Fresh transmission fluid. Completing a transmission fluid flush on your car is an important part of automotive maintenance. Here are the basics on why it's important.

What Is A Transmission Flush And Why Are They Necessary?

One of the most significant automotive repair items is the automatic transmission, an expense that can cost you thousands of dollars if it needs replacing. Fortunately, with the proper care, namely a transmission flush, you can avoid transmission failure. So, what is a transmission flush? It’s a car care method that goes beyond a simple fluid change, something you can perform yourself or trust to your favorite mechanic.

Transmission Fluid: An Essential Lubricant

Fluid is essential to keeping your transmission working as it serves as a lubricant for moving parts. Both Gear transmissionmanual and automatic transmissions require fluid. In vehicles equipped with an automatic transmission, the fluid also serves as a coolant, ensuring that power is moved from the engine to the transmission.

Like any substance, transmission fluid is subject to degradation and contamination. Left unchecked, the fluid will no longer do its job, putting your transmission at risk of failure. Therefore, it is extremely important that you turn to the owner’s manual for maintenance guidance.

Transmission Care: Fluid Change or Flush

There are two types of transmission care. One level of care involves a transmission fluid change. Here, you’ll typically remove the old fluid by releasing a bolt at the bottom of the transmission pan, which enables the fluid to drain into a container. In vehicles without a bolt, you’ll need to remove the pan to drain it.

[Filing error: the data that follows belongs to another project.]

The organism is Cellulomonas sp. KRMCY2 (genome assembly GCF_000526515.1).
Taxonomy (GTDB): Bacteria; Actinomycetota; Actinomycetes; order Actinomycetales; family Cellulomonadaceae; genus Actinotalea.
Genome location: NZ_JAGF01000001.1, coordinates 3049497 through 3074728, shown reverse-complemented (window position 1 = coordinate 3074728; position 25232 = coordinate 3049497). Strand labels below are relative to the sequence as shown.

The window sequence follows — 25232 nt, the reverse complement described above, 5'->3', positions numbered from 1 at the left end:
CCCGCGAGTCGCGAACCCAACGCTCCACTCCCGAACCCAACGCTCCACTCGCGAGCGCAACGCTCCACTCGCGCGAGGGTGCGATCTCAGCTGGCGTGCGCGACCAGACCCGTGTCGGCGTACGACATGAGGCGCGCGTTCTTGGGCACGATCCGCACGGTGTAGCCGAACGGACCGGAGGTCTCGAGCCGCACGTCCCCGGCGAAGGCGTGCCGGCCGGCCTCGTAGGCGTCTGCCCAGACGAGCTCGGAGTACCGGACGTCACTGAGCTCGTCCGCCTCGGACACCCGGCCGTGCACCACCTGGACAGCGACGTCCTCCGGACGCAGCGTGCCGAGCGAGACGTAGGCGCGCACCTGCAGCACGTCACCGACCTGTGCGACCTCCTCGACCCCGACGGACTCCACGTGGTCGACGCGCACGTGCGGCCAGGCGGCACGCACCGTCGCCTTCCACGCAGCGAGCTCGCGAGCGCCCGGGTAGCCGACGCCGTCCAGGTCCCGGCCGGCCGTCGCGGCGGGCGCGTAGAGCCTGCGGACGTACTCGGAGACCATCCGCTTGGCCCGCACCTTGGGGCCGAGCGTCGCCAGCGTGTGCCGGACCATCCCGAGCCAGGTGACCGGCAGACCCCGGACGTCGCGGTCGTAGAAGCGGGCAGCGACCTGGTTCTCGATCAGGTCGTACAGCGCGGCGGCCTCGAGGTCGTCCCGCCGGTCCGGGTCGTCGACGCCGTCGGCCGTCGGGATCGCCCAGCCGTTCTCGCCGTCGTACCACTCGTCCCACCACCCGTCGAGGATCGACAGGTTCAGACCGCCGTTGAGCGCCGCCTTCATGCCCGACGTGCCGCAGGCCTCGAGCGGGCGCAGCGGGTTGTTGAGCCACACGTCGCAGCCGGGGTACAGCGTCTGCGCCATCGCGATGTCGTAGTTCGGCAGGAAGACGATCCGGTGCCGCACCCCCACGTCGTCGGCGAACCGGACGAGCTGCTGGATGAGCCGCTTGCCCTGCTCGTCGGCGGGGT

Although this method does remove some fluid, there is still a significant amount left behind, usually in the torque converter. That’s because pressure is needed to push the remaining fluid out. Only a transmission flush can do this, ensuring that all contaminants, including metal shavings, are removed in the process.

You can flush the transmission fluid yourself with or without the assistance of a flush machine. If you do it manually, you’ll need to release the old fluid first then add new fluid and swap out the filter. Using special transmission flush fluid can help clean your car’s transmission and prepare it for new transmission fluid. Close everything up, drive the car for a while, then repeat the process at least two more times. That way, you’ll remove nearly all of the old fluid. You 

As you might guess, this maintenance process is a long one and involves some hassle. That’s why some people skip the at-home maintenance and take their vehicle to a mechanic for service. Garages typically have the right equipment, including a specialized modern machine for removing the old fluid and adding new. 

Ideally, the flushing method involves a pump inlet flush where the machine’s line is attached to the pump intake. Here, fluid is transferred via the transmission cooling lines, through the vehicle into a drainage pan. This process is accomplished by removing the transmission pan and filter and replacing them with a new pan and filter. Once done, the transmission is thoroughly freed of old fluid and contaminants. 

Transmission Maintenance Time

Neglect the transmission and a huge repair bill may be in your future. By following your manufacturer’s maintenance procedures, you’ll avoid costly repairs while extending your vehicle’s life. What is a transmission flush? It’s a necessary part of car maintenance that keeps your vehicle running smoothly.

Check out all the chemical products available on NAPA Online or trust one of our 17,000 NAPA AutoCare locations for routine maintenance and repairs. For more information on a transmission fluid flush, chat with a knowledgeable expert at your local NAPA AUTO PARTS store.

Photo courtesy of Pixabay.

about author

Matthew C. Keegan

Matt Keegan has maintained his love for cars ever since his father taught him kicking tires can be one way to uncover a problem with a vehicle’s suspension system. He since moved on to learn a few things about coefficient of drag, G-forces, toe-heel shifting, and how to work the crazy infotainment system in some random weekly driver. Matt is a member of the Washington Automotive Press Association and is a contributor to various print and online media sources.

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